Ride Vision, an Israeli startup building an AI-powered security system to prevent motorcycle collisions, announced today that it has launched a $ 7 million Series A round led by crowdsourcing platform OurCrowd . MobilL VC and the motorcycle mirror manufacturer Metagal also took part in this round. YL Ventures, which typically specializes in cybersecurity startups but also led the company's $ 2.5 million startup round in 2018, also participated in this round. The company has now raised a total of $ 10 million.
In addition to this new financing round, Ride Vision today announced a new partnership with automotive parts manufacturer Continental .
"As motorcycle enthusiasts, we at Ride Vision are excited about the prospect of our international launch and our partnership with Continental," said Uri Lavi, CEO and co-founder of Ride Vision, in today's announcement. "This moment is an important milestone as we move closer to our dream of giving bikers the opportunity to feel really safe while riding."
The general idea here is pretty simple and similar to the blind spot monitoring system in your car. With the help of Computer Vision, Ride Vision's system, Ride Vision 1, analyzes the traffic around a driver in real time. It provides forward collision warnings and monitors your blind spot, but can also let you know if you are following another driver or car too closely. It can also simply record your ride and soon make emergency calls on your behalf if something goes wrong.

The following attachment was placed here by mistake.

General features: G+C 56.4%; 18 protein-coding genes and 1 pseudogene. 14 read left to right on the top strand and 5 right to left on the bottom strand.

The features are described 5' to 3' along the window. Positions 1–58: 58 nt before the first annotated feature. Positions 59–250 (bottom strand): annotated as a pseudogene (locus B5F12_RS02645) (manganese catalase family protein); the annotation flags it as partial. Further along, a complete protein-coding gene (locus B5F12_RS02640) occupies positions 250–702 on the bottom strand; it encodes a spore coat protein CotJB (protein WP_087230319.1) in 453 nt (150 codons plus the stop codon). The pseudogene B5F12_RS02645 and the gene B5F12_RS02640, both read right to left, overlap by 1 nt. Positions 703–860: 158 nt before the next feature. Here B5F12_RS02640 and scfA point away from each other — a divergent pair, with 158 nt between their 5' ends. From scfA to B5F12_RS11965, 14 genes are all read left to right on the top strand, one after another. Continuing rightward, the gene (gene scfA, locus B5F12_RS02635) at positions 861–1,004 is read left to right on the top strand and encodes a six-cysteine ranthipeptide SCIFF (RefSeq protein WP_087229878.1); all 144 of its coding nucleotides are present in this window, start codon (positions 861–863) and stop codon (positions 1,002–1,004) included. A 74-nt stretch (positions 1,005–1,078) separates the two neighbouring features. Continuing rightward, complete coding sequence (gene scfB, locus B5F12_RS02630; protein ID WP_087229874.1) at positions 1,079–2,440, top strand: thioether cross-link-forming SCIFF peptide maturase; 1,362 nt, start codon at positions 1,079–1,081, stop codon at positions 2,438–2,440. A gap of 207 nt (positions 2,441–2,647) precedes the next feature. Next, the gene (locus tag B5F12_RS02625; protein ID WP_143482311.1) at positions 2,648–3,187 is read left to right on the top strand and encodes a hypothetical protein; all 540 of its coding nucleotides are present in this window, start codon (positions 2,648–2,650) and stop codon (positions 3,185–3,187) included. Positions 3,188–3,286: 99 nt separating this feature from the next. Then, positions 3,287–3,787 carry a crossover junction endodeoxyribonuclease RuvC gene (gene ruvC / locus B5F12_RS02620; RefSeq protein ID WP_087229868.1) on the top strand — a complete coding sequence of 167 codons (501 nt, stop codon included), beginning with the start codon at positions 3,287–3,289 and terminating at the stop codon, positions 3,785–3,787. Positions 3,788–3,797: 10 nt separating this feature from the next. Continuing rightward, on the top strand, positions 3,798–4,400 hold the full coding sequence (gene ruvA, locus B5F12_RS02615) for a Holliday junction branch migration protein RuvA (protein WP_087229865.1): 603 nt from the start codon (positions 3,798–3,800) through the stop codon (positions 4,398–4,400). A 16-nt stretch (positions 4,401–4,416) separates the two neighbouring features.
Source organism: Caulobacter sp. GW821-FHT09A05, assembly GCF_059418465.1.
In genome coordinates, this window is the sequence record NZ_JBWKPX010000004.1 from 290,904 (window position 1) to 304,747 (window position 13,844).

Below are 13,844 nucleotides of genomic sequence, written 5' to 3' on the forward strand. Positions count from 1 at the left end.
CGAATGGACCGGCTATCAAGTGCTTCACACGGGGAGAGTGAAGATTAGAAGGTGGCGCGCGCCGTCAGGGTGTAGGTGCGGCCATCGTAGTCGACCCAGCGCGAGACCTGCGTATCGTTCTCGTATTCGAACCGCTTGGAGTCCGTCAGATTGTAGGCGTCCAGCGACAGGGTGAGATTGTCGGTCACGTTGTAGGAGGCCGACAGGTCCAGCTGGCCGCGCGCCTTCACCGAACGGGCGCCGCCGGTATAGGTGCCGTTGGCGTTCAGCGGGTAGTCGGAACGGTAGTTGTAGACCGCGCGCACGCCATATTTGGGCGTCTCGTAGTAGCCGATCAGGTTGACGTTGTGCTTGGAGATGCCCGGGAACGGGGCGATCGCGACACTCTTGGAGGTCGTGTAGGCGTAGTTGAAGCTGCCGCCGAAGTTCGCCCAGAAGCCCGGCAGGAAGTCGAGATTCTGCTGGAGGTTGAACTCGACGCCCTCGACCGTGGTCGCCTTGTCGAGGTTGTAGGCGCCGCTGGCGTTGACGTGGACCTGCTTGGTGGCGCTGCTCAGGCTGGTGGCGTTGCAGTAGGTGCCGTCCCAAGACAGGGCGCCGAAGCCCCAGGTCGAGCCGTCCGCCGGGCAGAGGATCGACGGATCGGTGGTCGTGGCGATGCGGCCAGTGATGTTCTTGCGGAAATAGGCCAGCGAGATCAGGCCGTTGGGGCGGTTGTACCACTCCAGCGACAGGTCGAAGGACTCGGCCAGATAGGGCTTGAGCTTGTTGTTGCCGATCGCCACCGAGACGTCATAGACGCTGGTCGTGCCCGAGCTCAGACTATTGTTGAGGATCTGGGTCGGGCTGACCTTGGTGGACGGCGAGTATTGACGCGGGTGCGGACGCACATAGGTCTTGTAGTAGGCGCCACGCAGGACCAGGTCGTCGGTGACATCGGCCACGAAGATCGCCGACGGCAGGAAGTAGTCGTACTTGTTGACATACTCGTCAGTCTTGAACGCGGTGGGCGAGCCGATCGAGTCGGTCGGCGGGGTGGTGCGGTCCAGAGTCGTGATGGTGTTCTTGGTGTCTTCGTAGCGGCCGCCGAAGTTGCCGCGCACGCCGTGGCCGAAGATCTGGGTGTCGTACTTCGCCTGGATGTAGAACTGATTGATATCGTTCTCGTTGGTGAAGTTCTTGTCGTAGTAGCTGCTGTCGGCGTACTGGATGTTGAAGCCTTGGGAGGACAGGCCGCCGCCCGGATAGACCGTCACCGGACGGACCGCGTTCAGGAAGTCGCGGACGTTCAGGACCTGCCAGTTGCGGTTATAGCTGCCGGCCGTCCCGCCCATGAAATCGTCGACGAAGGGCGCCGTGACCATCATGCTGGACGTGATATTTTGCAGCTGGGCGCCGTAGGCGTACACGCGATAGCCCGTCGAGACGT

As the company argues, the number of motorcycles (and other motorized two-wheelers) only increased during the pandemic when people started avoiding public transportation and looking for relatively affordable alternatives. In Europe, sales of two-wheelers rose 30% during the pandemic.
The hardware on the bike itself is pretty simple. It contains two wide-angle cameras (one at the front and one at the rear) as well as warning indicators on the mirrors and the main processing unit. Ride Vision holds patents for the human-machine warning interface and the vision algorithms.
It is worth noting that there are already some motorcycle blind spot monitoring solutions out there, including those from Innovv and Senzar. Honda also has patents on similar technologies. These do not offer the 360-degree view that Ride Vision is aiming for.
According to Ride Vision, the products will be available in Italy, Germany, Austria, Spain, France, Greece, Israel and the UK in early 2021. The USA, Brazil, Canada and Australia, Japan, India, China and others will follow later.